April 8, 2022, ©. Leeham News: Last week, we discussed the architecture of a liquid hydrogen fuel system. We now start looking at the propulsion system of a hydrogen aircraft.
Before discussing how a propulsion system is done, we must understand what power requirements different airliner types have and the importance of these types in the market.
Before we look at the power requirements of different airliner types, let’s understand which categories emit the bulk of the emissions. If we develop new, more efficient, and less pollutant airliners, we need to understand their pollution weight in the market.
The major airframe and engine OEMs all do market forecasts on how many new airliners will be required. Typically the projections are over the next 20 years. The OEM’s programs typically color the forecast buckets and their numbers. Ideally, we should use a forecast without such colors.
There is an independent forecast of high class (we have 20+ years of experience in airliner market forecasts), the Japan Aircraft Development Corporation (JADC) reports. One of its advantages is that it forecasts Jets (Figure 1) and Turboprop aircraft (Figure 2) in relevant seat categories.
We can see from its 2021 open report (there are also more detailed pay reports) that the main airliner market over the next 20 years is the 120 to 169 seat Jet market with 10,200 deliveries and the 170-229 seat Jet market with 11,500 deliveries.
Combined, these segments represent 1,085 deliveries per year, with an average of over 500 Jets per year for each segment. If we compare this with the Turboprop market, the 40 to 59 seat segment represents an average of 22 aircraft per year, and the 60 to 100 seats 80 new deliveries per year.
This data tells us where the heart of the market is and where sustainability changes will impact the world emissions of Greenhouse gases.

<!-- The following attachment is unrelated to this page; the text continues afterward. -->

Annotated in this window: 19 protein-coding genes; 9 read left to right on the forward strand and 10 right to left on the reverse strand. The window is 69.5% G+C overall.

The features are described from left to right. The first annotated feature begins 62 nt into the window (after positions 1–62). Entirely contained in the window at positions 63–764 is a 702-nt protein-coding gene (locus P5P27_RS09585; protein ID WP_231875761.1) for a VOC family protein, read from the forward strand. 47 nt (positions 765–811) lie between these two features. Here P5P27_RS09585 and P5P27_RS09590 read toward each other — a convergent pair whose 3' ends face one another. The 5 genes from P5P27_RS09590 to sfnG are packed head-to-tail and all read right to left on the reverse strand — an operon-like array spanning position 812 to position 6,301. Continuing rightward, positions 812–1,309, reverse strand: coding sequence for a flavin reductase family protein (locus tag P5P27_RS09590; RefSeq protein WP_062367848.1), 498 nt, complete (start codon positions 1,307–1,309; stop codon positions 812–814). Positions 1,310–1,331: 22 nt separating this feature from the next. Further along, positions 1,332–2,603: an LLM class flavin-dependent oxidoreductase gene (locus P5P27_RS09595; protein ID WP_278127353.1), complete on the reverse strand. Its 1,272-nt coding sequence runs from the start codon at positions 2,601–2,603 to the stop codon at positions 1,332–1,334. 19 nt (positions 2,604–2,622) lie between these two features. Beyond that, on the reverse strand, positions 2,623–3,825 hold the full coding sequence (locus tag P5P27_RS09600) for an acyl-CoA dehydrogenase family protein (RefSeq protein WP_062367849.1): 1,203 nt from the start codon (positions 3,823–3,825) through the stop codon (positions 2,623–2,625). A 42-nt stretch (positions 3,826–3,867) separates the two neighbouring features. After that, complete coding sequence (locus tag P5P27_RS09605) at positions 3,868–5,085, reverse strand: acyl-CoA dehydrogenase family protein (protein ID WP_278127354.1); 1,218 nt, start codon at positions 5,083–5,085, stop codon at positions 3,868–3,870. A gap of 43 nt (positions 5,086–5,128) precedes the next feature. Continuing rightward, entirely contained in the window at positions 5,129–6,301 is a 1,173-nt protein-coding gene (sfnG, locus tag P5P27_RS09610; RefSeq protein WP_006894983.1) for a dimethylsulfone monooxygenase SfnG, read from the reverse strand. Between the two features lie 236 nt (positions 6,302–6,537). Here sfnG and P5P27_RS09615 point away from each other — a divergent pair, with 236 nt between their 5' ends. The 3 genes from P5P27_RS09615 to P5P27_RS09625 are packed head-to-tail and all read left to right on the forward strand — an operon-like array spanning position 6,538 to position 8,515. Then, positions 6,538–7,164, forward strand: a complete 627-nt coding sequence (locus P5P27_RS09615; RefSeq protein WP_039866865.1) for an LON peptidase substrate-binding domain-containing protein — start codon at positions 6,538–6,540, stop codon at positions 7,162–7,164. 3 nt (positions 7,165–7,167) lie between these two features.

This data is for new production airliners. What about retrofits into, for instance, the 50 seat Turboprop market? As we shall see, the challenge to produce a viable retrofit for these markets is huge. Any such projects will serve more to mature technologies rather than change emission levels in the market.
We use GasTurb, an OEM grade engine preliminary design tool, to generate detailed propulsion data. It gives us 180 parameters for each engine we analyze. One of these is the drive power to the fan or propeller. It’s a good reference for what we need from our hydrogen propulsion systems as we can assume the same conversion efficiency from shaft power to forward thrust when we use similar propeller or fan/nacelle arrangements. Figure 3 gives the typical power levels we need for different airliner classes. The table lists the takeoff power we need to satisfy the One Engine Inoperative (OEI) case for the aircraft’s certification.
Combining Figures 1 and 2 data with Figure 3 shows that the key power bracket is 8 to 11 MW. Present electric engine development and certification is for 0.3 to 0.6 MW, with the following projects targeting 2MW engines.
As we go up in power for our propulsion systems, the currents involved become a problem. For the 100 seat Turboprop, an electric motor needs 4,500 Ampere if we use an 800V system. We can reduce this to 1,200 Ampere if we have a 3kV power system, but the higher Voltage level creates its own problems (it’s not proven in aeronautical applications).
The high currents involved in fuel cell plus electric motor propulsion alternatives and the problems around high Voltage levels and high cruise heights is the reason behind Airbus’ work on superconducting systems for this propulsion alternative.
We will discuss these problems more in the next Corners.